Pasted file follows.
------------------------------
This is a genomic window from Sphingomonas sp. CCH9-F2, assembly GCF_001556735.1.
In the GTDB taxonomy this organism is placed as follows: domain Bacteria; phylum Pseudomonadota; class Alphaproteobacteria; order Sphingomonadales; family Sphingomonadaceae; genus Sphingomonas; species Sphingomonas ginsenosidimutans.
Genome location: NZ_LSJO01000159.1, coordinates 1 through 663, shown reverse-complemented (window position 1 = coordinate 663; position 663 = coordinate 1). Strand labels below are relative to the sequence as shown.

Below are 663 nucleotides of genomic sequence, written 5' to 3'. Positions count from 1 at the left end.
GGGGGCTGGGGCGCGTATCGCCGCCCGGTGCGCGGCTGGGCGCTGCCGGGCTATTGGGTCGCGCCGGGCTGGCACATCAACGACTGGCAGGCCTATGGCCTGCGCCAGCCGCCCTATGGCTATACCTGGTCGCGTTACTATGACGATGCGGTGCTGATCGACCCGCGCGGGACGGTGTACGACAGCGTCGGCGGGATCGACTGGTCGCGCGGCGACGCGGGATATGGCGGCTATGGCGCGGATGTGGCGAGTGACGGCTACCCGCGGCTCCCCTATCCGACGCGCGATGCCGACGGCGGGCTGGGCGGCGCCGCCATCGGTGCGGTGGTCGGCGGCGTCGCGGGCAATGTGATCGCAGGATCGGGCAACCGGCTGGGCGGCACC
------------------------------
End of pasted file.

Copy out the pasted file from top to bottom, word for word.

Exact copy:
This is a genomic window from Sphingomonas sp. CCH9-F2, assembly GCF_001556735.1.
In the GTDB taxonomy this organism is placed as follows: domain Bacteria; phylum Pseudomonadota; class Alphaproteobacteria; order Sphingomonadales; family Sphingomonadaceae; genus Sphingomonas; species Sphingomonas ginsenosidimutans.
Genome location: NZ_LSJO01000159.1, coordinates 1 through 663, shown reverse-complemented (window position 1 = coordinate 663; position 663 = coordinate 1). Strand labels below are relative to the sequence as shown.

Below are 663 nucleotides of genomic sequence, written 5' to 3'. Positions count from 1 at the left end.
GGGGGCTGGGGCGCGTATCGCCGCCCGGTGCGCGGCTGGGCGCTGCCGGGCTATTGGGTCGCGCCGGGCTGGCACATCAACGACTGGCAGGCCTATGGCCTGCGCCAGCCGCCCTATGGCTATACCTGGTCGCGTTACTATGACGATGCGGTGCTGATCGACCCGCGCGGGACGGTGTACGACAGCGTCGGCGGGATCGACTGGTCGCGCGGCGACGCGGGATATGGCGGCTATGGCGCGGATGTGGCGAGTGACGGCTACCCGCGGCTCCCCTATCCGACGCGCGATGCCGACGGCGGGCTGGGCGGCGCCGCCATCGGTGCGGTGGTCGGCGGCGTCGCGGGCAATGTGATCGCAGGATCGGGCAACCGGCTGGGCGGCACC